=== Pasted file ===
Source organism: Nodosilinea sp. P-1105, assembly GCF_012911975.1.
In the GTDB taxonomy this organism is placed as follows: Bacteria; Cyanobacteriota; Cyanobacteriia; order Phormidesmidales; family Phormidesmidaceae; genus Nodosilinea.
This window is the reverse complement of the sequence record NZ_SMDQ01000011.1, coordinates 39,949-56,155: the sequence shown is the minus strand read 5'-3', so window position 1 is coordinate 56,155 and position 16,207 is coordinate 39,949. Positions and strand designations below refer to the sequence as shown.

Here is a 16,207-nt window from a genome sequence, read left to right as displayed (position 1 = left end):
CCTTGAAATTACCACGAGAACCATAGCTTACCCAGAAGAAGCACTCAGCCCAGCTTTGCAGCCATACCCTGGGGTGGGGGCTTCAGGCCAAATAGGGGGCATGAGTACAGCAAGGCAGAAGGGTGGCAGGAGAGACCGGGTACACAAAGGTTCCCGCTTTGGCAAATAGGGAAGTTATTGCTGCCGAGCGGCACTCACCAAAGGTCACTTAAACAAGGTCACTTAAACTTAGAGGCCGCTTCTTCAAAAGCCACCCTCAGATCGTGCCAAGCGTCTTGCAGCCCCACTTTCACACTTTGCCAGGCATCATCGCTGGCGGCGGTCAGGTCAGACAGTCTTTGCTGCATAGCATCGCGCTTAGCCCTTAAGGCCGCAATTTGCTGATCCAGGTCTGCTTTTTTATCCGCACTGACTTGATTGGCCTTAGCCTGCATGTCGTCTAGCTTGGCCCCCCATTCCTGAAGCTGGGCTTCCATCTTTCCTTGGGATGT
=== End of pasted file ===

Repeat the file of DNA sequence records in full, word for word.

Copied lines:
Source organism: Nodosilinea sp. P-1105, assembly GCF_012911975.1.
In the GTDB taxonomy this organism is placed as follows: Bacteria; Cyanobacteriota; Cyanobacteriia; order Phormidesmidales; family Phormidesmidaceae; genus Nodosilinea.
This window is the reverse complement of the sequence record NZ_SMDQ01000011.1, coordinates 39,949-56,155: the sequence shown is the minus strand read 5'-3', so window position 1 is coordinate 56,155 and position 16,207 is coordinate 39,949. Positions and strand designations below refer to the sequence as shown.

Here is a 16,207-nt window from a genome sequence, read left to right as displayed (position 1 = left end):
CCTTGAAATTACCACGAGAACCATAGCTTACCCAGAAGAAGCACTCAGCCCAGCTTTGCAGCCATACCCTGGGGTGGGGGCTTCAGGCCAAATAGGGGGCATGAGTACAGCAAGGCAGAAGGGTGGCAGGAGAGACCGGGTACACAAAGGTTCCCGCTTTGGCAAATAGGGAAGTTATTGCTGCCGAGCGGCACTCACCAAAGGTCACTTAAACAAGGTCACTTAAACTTAGAGGCCGCTTCTTCAAAAGCCACCCTCAGATCGTGCCAAGCGTCTTGCAGCCCCACTTTCACACTTTGCCAGGCATCATCGCTGGCGGCGGTCAGGTCAGACAGTCTTTGCTGCATAGCATCGCGCTTAGCCCTTAAGGCCGCAATTTGCTGATCCAGGTCTGCTTTTTTATCCGCACTGACTTGATTGGCCTTAGCCTGCATGTCGTCTAGCTTGGCCCCCCATTCCTGAAGCTGGGCTTCCATCTTTCCTTGGGATGT